One of the most important documents uncovered by my lawsuit Morley v. CIA is this photograph showing the previously unknown fact that CIA officer George Joannides received a medal after stonewalling JFK investigators about his assassination-related actions in 1963 and 1978.
I’ll talking about this photographs in oral arguments before a federal appellate court in Washington on March 19.
Along with the photo, the CIA was forced to disclose the citation on the Career Intelligence Medal, which commended Joannides for his performance in “diverse assignments of increasing responsibility at Headquarters, the domestic field, and overseas.”
Joannides’ assignment to Miami in 1962-64 was his only assignment in the domestic assignment. His most significant assignment at CIA headquarters was to serve as liaison to the House Select Committee on Assassinations in 1978.
In short, Joannides received the Career Intelligence Medal, at least in part, for his actions as they related to the JFK assassination story.
Here is what is known about what he did.
‘…in the domestic field”
Joannides served undercover in Miami in 1962-64 as the chief of Psychological Warfare operations. His primary responsibility in 1963 was running the AMSPELL program, which funded the anti-Castro Cuban Student Directorate, a popular anti-Castro group.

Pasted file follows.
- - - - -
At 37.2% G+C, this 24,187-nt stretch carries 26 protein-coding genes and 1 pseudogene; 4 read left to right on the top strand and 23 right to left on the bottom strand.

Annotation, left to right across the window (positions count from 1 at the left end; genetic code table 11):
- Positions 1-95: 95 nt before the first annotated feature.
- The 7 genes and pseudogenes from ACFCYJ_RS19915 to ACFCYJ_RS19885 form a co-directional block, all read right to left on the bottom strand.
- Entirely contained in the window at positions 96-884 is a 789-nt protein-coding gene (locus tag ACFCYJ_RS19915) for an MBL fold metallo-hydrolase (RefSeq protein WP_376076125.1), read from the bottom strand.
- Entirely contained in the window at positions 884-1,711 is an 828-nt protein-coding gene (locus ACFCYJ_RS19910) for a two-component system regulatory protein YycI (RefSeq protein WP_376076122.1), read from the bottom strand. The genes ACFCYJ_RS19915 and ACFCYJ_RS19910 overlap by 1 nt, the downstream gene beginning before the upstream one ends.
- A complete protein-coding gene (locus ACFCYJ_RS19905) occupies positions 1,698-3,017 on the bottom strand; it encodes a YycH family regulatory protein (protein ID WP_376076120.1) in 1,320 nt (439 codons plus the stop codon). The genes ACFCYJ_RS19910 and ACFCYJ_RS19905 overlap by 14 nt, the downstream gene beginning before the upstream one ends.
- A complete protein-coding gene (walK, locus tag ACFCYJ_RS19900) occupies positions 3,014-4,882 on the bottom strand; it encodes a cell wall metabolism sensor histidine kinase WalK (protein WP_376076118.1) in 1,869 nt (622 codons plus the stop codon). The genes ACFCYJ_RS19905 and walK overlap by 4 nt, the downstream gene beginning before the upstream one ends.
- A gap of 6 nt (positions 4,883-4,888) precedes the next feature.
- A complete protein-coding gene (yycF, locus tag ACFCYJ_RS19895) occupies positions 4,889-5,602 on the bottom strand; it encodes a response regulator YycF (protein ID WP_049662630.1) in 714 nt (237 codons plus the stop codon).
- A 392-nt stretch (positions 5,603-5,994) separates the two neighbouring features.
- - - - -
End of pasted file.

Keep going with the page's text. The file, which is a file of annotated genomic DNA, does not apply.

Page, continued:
In the summer of 1963 his agents in the AMSPELL had repeated contacts with Lee Harvey Oswald. They publicized and denounced Oswald’s pro-Castro activities, and even called for a congressional investigation of him. After JFK was killed, the AMSPELL assets publicized these contacts and published the first JFK conspiracy theory, claiming that Oswald and Castro were “the presumed assassins.”
In 1978, Joannides failed to tell the House Select Committee on Assassination about his role in running the AMSPELL program, an omission which HSCA counsel Robert Blakey constituted “obstruction of Congress,” a felony.
In a detailed sworn affidavit former HSCA investigator Dan Hardway explained how Joannides obstructed Congress’s investigation in 1978.
What did the CIA find praiseworthy about his performance?
No one outside the CIA is allowed to know because a five-page memo explaining why Joannides was given the medal remains classified “at the CONFIDENTIAL level in the interest of national defense and foreign policy.”
(Incidentally, the facts stated in this post are not disputed, even by die-hard defenders of the official theory of a lone gunman such as CIA historian David Robarge, CIA-endorsed scholar Max Holland, or dismissed Marquette University professor John McAdams. )